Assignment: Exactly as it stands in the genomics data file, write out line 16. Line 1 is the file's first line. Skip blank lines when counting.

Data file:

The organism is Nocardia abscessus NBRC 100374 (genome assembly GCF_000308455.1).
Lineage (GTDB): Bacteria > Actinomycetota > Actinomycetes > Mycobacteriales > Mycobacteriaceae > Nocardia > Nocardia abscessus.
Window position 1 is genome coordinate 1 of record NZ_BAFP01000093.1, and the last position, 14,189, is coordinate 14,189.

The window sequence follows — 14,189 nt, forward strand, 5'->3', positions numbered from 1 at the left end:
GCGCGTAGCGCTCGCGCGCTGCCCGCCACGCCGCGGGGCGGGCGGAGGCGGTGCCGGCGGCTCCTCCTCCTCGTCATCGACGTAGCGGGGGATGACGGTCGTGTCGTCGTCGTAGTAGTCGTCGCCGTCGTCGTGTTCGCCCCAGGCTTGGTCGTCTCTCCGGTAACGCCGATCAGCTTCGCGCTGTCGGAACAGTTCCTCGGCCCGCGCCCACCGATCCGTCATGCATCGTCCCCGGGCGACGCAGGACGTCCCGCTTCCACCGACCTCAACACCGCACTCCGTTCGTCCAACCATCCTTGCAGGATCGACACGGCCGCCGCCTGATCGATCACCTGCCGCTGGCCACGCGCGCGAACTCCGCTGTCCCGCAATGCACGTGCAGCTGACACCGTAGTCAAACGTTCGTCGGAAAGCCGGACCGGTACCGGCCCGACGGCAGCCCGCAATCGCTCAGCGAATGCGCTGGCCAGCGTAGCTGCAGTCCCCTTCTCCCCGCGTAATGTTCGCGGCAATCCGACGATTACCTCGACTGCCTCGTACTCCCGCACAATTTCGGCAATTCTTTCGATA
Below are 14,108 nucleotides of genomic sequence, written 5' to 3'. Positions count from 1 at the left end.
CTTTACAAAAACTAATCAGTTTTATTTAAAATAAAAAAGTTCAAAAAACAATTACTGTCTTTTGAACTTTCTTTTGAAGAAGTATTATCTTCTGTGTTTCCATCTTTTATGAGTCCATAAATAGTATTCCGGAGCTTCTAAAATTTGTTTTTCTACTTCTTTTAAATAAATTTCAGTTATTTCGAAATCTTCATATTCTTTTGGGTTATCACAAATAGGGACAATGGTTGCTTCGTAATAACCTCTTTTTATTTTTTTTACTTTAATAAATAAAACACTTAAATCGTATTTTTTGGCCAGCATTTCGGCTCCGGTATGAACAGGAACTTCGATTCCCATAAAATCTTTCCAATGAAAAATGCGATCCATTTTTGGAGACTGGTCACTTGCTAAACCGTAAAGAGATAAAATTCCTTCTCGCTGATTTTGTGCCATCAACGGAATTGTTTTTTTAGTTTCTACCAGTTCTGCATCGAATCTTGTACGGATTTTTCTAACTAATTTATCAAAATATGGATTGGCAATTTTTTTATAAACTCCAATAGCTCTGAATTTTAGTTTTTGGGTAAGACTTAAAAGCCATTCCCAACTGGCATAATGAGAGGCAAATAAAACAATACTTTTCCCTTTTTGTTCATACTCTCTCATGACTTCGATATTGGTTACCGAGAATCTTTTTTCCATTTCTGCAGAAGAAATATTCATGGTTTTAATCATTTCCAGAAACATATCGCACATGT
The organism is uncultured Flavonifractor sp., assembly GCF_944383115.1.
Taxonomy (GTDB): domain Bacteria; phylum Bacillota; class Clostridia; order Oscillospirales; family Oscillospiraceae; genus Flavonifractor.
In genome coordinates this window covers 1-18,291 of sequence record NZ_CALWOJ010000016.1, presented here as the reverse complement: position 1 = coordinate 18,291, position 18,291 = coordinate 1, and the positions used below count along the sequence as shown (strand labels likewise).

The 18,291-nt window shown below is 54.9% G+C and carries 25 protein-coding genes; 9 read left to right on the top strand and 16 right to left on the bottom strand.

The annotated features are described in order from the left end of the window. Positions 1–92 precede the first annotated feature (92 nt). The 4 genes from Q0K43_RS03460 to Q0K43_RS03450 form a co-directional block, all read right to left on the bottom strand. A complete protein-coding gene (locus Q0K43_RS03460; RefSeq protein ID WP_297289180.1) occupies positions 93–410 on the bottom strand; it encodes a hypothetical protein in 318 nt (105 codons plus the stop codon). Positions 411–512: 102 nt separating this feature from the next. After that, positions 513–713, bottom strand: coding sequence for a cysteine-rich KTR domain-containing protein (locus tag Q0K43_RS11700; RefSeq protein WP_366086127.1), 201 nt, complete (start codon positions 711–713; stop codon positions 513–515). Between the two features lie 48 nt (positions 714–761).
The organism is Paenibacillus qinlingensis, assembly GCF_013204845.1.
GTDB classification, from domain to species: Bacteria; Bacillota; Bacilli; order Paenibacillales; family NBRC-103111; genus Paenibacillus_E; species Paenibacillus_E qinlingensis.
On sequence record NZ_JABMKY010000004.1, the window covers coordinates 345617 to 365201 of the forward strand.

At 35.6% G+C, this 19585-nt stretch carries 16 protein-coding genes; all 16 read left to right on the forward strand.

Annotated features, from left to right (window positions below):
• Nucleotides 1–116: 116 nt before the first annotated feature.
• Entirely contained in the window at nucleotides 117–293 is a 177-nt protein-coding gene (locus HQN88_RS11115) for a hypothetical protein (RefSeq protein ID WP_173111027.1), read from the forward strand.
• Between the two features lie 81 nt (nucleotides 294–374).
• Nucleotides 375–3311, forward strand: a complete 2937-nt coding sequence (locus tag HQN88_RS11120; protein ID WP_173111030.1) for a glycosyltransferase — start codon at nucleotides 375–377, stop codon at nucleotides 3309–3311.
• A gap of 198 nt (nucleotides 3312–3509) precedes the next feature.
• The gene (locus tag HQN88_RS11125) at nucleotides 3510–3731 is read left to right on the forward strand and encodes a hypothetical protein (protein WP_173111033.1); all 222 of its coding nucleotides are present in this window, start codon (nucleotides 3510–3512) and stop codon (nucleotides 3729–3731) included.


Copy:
At 35.6% G+C, this 19585-nt stretch carries 16 protein-coding genes; all 16 read left to right on the forward strand.